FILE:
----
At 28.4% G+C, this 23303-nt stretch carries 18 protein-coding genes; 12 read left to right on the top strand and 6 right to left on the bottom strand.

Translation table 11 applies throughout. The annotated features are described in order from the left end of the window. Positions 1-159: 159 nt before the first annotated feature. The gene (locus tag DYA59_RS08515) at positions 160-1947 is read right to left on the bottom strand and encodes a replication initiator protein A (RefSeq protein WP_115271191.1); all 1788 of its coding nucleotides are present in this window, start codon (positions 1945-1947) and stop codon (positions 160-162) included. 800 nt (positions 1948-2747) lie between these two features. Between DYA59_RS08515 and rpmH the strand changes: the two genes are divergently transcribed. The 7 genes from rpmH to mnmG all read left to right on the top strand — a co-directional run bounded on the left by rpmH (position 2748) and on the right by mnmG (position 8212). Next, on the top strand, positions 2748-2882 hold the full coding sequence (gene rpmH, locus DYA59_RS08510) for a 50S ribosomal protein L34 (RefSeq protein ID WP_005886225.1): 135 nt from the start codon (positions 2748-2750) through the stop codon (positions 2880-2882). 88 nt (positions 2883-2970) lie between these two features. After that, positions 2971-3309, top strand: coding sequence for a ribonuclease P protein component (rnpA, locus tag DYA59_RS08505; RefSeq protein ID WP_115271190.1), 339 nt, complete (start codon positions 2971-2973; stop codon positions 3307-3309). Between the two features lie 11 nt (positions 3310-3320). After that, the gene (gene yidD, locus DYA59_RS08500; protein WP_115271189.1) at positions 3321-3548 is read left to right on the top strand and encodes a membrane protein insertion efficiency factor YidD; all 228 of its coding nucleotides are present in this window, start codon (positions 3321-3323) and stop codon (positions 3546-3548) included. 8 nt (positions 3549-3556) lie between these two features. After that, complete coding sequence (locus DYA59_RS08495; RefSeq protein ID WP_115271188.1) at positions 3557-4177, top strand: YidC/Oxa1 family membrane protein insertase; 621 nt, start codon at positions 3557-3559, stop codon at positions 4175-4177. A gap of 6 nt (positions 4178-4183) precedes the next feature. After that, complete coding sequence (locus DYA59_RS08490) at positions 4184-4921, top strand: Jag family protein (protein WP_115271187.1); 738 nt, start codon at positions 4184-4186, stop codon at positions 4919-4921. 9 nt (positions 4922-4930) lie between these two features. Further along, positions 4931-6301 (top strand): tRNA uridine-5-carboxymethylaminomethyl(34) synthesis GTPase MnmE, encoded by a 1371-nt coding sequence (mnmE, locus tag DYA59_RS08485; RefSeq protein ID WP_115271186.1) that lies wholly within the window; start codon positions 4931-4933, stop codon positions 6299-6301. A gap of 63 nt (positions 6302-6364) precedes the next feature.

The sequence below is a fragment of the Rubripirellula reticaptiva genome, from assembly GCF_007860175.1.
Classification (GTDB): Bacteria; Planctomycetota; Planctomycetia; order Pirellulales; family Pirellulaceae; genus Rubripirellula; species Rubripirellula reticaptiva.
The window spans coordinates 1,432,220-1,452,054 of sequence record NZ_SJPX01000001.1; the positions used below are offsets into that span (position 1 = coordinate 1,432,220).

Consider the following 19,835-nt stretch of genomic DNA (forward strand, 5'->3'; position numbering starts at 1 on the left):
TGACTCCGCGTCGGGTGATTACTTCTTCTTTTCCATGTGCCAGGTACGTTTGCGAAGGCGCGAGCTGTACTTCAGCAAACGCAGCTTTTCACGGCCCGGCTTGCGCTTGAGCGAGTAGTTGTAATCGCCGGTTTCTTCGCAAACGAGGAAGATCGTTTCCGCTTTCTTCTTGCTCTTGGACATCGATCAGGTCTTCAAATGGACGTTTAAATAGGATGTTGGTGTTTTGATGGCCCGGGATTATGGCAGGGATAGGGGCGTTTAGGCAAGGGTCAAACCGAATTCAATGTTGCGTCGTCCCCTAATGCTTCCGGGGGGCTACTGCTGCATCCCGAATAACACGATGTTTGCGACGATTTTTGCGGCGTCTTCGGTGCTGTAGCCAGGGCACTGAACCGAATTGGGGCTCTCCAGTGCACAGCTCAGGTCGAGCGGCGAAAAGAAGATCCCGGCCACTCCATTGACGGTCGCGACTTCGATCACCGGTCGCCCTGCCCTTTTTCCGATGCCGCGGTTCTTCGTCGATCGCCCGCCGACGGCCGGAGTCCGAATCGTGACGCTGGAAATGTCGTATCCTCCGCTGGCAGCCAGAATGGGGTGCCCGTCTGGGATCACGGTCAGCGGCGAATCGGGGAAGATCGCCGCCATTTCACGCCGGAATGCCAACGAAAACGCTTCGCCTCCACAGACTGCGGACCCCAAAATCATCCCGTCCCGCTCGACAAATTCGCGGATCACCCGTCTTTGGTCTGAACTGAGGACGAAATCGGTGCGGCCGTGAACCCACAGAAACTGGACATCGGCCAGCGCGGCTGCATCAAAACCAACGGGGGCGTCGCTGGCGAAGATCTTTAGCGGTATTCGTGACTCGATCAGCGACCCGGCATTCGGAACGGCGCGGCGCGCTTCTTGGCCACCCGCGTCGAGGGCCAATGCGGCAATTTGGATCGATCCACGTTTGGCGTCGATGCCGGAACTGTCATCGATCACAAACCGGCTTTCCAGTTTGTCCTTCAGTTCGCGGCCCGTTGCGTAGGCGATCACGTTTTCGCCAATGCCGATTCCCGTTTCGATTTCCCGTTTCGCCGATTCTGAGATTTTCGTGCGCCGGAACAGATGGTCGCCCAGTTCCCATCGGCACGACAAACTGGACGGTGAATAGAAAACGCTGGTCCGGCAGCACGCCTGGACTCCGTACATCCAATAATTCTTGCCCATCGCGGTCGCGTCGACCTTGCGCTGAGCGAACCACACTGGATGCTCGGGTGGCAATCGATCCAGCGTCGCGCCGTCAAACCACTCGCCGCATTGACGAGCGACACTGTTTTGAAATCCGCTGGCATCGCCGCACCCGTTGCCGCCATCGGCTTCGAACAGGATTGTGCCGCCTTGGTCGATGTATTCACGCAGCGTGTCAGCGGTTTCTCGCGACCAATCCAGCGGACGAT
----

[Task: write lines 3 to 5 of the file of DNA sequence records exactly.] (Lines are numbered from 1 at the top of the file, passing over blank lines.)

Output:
The sequence below is a fragment of the Rubripirellula reticaptiva genome, from assembly GCF_007860175.1.
Classification (GTDB): Bacteria; Planctomycetota; Planctomycetia; order Pirellulales; family Pirellulaceae; genus Rubripirellula; species Rubripirellula reticaptiva.
The window spans coordinates 1,432,220-1,452,054 of sequence record NZ_SJPX01000001.1; the positions used below are offsets into that span (position 1 = coordinate 1,432,220).